An imperfect but hard-fought and deserved win against a high-flying side in Liverpool under the blazing spring sunshine was immediately followed by a frustrating draw with Huddersfield and a staggering non-performance in the hammering at Newcastle. With two goals scored and four conceded across the three games, that familiar sight of a blunt attack combined with a porous defence was in evidence once again to undermine any previous good work.
And yet, the seemingly calamitous results against Huddersfield and Newcastle might just do Chelsea a favour in the medium to long term. The run of four consecutive Premier League wins had raised hopes of an unlikely top four finish as the Blues closed the gap on their rivals. But to achieve that either Liverpool or Tottenham had to drop sufficient points in their remaining games. With no away fixtures remaining for either side, this was always going to be a long shot. Liverpool, for example, were never going to fail to beat a Brighton team already safe from relegation.
Had Chelsea extended their winning run to six games and then capped that by lifting the FA Cup this coming Saturday, it would have been a fair bet that there would have been an almighty clamour from the supporters urging Roman Abramovich to keep hold of Antonio Conte. Now, even if Manchester United are vanquished at Wembley, such intense exhortations are unlikely to occur.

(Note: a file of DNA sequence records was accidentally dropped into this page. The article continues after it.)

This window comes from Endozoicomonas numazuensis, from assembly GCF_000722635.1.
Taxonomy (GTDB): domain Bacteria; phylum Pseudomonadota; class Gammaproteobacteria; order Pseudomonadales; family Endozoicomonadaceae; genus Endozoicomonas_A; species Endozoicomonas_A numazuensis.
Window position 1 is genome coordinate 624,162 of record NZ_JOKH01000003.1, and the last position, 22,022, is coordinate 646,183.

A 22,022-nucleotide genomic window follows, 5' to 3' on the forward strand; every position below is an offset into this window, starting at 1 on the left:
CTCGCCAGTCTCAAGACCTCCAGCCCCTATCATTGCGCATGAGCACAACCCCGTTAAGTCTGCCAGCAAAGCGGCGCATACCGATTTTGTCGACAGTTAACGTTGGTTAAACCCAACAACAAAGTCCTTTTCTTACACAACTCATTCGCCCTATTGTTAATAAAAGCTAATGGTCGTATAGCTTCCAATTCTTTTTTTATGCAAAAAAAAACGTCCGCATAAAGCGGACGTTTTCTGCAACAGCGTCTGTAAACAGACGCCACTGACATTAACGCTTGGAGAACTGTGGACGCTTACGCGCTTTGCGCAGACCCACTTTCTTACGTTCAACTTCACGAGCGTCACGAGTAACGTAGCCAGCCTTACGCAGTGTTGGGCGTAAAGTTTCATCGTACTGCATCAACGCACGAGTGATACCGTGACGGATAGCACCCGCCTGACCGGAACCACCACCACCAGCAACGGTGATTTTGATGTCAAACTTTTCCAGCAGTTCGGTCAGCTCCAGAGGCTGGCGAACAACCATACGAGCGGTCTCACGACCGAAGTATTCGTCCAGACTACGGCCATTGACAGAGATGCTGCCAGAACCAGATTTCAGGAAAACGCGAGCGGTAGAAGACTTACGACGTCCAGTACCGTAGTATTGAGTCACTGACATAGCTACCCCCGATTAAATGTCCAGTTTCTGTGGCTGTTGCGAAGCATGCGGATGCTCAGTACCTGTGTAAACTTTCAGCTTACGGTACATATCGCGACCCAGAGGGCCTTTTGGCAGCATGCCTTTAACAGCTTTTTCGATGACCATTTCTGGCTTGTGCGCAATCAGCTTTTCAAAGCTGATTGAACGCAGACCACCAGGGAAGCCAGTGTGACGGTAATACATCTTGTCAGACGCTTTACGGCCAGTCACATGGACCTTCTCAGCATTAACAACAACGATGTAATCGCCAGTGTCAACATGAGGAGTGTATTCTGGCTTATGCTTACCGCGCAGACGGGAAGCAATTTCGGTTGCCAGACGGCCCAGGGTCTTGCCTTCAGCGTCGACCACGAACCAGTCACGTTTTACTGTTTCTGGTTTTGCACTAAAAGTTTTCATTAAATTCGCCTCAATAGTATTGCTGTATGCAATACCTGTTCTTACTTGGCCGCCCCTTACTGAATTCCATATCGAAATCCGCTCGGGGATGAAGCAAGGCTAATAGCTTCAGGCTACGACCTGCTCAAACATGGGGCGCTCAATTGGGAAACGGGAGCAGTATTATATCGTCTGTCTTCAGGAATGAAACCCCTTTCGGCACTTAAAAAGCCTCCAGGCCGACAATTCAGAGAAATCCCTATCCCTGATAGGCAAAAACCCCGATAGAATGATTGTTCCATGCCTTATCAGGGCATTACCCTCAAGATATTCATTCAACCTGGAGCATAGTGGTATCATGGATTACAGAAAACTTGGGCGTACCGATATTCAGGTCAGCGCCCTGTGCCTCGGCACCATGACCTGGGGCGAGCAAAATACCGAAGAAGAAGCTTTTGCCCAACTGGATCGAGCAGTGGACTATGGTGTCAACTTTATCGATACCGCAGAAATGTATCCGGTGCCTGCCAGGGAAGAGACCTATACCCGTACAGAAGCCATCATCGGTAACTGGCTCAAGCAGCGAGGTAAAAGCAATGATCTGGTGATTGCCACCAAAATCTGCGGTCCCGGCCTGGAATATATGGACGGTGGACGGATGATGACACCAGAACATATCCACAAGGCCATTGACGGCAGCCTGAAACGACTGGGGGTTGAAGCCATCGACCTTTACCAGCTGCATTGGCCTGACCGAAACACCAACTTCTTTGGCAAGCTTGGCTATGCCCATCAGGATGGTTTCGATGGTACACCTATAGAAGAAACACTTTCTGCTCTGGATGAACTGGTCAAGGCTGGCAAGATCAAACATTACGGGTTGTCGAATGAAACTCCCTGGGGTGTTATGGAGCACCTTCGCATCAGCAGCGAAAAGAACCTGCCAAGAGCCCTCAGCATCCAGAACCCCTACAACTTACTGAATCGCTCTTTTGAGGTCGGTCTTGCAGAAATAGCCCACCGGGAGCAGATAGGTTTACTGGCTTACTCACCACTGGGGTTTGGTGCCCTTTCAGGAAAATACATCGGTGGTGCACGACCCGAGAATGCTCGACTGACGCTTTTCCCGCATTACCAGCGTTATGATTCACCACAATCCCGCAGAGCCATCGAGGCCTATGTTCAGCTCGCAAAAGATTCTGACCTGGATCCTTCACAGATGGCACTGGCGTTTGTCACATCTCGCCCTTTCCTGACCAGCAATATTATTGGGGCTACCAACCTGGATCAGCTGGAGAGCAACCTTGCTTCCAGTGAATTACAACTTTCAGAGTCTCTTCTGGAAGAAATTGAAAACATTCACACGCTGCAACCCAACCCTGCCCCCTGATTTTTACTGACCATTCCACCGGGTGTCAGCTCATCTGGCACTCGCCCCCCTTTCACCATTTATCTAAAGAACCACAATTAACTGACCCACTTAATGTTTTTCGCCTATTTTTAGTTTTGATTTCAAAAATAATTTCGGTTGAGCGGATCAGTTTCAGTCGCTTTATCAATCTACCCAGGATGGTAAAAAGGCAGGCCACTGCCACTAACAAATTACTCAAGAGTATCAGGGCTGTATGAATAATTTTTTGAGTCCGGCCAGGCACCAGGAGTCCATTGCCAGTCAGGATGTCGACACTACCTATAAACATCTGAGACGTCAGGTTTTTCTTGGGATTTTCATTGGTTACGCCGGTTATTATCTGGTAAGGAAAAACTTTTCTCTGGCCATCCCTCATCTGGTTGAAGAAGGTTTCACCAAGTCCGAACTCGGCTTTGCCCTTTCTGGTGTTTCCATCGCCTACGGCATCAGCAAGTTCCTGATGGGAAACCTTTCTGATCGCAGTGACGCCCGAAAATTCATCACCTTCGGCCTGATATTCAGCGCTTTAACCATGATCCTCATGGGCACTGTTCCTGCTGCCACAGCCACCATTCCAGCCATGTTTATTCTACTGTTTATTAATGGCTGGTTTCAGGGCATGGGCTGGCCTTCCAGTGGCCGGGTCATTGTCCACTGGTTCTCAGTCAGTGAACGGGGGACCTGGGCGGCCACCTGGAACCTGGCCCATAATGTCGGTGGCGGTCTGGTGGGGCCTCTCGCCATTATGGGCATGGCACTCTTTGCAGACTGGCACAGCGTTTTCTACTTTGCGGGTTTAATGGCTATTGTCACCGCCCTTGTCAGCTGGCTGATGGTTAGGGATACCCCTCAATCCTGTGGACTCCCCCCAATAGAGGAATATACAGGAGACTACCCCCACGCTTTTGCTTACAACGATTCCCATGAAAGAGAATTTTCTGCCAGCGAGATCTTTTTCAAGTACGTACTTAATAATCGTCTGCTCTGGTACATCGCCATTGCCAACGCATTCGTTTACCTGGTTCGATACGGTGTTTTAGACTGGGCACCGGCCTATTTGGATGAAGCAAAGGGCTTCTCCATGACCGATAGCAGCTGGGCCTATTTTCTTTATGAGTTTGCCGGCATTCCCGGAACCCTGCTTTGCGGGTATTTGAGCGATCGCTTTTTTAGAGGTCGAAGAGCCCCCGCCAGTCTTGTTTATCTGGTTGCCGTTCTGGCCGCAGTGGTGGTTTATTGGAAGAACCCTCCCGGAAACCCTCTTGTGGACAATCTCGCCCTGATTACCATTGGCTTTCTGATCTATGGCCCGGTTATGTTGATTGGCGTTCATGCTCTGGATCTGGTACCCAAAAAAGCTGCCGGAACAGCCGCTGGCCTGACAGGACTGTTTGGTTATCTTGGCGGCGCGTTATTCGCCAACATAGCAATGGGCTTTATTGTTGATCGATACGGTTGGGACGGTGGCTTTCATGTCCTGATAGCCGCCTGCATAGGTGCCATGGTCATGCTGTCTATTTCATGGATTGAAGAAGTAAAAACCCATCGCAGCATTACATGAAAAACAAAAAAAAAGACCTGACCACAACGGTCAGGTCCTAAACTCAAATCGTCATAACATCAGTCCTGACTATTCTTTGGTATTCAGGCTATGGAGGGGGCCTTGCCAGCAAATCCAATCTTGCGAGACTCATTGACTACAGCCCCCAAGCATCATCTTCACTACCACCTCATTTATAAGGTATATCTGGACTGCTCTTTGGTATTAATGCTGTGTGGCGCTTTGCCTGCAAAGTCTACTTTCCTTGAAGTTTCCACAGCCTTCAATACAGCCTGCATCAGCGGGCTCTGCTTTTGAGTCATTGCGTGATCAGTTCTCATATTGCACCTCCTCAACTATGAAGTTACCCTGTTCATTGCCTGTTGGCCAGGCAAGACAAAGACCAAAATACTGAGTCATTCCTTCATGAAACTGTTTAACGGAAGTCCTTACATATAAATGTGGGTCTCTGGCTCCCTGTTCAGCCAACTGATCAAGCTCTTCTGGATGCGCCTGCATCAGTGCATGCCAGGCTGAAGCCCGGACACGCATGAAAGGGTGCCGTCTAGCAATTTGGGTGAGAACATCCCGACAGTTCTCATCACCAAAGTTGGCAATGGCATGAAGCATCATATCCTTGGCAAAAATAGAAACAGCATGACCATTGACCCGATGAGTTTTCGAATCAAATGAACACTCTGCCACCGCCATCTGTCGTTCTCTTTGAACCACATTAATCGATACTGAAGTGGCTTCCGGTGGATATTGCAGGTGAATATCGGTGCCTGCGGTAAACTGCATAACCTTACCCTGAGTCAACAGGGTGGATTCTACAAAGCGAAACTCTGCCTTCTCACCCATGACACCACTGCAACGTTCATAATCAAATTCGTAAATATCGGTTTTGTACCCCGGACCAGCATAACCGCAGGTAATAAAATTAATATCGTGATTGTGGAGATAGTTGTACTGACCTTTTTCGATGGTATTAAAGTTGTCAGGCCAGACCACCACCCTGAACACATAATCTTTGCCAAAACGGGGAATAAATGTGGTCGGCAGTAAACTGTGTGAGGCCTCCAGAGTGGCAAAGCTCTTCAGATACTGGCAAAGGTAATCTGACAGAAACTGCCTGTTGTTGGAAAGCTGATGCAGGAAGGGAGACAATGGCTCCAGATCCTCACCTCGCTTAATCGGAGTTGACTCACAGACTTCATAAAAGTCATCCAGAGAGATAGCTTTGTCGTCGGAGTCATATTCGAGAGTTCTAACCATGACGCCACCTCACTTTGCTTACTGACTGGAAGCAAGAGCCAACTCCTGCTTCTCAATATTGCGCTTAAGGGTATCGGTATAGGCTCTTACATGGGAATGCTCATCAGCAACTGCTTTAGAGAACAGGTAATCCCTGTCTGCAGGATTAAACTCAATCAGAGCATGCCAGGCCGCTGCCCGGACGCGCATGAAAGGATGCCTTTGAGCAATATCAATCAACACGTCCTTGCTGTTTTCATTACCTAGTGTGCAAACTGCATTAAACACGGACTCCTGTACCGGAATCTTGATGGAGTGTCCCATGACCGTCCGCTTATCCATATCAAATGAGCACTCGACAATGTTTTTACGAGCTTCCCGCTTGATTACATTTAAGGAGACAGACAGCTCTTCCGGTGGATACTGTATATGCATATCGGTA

That is not to say that Conte has lost the support of the vast majority of fans. As a title-winning manager, he is held in huge affection by the Stamford Bridge faithful and will always be afforded the fondest of welcomes on any future return to west London. But the fractious nature of this season -- especially since the turn of the year -- has been seen before at the club and it doesn't end well.
In the 2006-07 season, Jose Mourinho, the most successful manager in the history of the club, fell out spectacularly with Abramovich. The appointment of Avram Grant as director of football was made to seemingly undermine the influence of Portuguese, who was perceived as becoming too big for his boots by the Chelsea hierarchy.
The vanity purchases of Andrei Shevchenko and Michael Ballack were completed without consulting the manager, forcing Mourinho to change a system that had won the previous two Premier League titles with unrelenting dominance. They subsequently finished second. An FA Cup win a week later saw Mourinho grandstand on the Wembley steps, signalling how many trophies he had now won for the club in just three years. An uneasy truce was forced and, rather than go their separate ways, both parties agreed to give it another go. Six weeks into the following season, the relationship had broken down beyond repair and Mourinho was gone leaving Grant to steer the listing ship.